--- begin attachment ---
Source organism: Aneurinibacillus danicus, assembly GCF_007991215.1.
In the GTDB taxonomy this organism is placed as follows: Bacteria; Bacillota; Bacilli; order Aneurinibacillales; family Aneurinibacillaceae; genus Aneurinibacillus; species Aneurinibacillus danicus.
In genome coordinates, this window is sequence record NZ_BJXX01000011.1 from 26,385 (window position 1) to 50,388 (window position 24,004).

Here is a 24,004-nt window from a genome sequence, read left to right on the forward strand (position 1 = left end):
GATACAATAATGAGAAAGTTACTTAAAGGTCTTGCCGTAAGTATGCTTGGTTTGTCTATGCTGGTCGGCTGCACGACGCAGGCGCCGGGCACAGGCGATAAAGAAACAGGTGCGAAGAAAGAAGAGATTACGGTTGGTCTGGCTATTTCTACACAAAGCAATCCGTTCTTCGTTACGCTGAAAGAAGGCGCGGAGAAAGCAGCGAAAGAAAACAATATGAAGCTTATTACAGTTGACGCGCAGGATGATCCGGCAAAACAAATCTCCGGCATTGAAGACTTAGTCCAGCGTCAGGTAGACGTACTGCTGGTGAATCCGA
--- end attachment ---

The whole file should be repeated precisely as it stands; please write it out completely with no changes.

Source organism: Aneurinibacillus danicus, assembly GCF_007991215.1.
In the GTDB taxonomy this organism is placed as follows: Bacteria; Bacillota; Bacilli; order Aneurinibacillales; family Aneurinibacillaceae; genus Aneurinibacillus; species Aneurinibacillus danicus.
In genome coordinates, this window is sequence record NZ_BJXX01000011.1 from 26,385 (window position 1) to 50,388 (window position 24,004).

Here is a 24,004-nt window from a genome sequence, read left to right on the forward strand (position 1 = left end):
GATACAATAATGAGAAAGTTACTTAAAGGTCTTGCCGTAAGTATGCTTGGTTTGTCTATGCTGGTCGGCTGCACGACGCAGGCGCCGGGCACAGGCGATAAAGAAACAGGTGCGAAGAAAGAAGAGATTACGGTTGGTCTGGCTATTTCTACACAAAGCAATCCGTTCTTCGTTACGCTGAAAGAAGGCGCGGAGAAAGCAGCGAAAGAAAACAATATGAAGCTTATTACAGTTGACGCGCAGGATGATCCGGCAAAACAAATCTCCGGCATTGAAGACTTAGTCCAGCGTCAGGTAGACGTACTGCTGGTGAATCCGA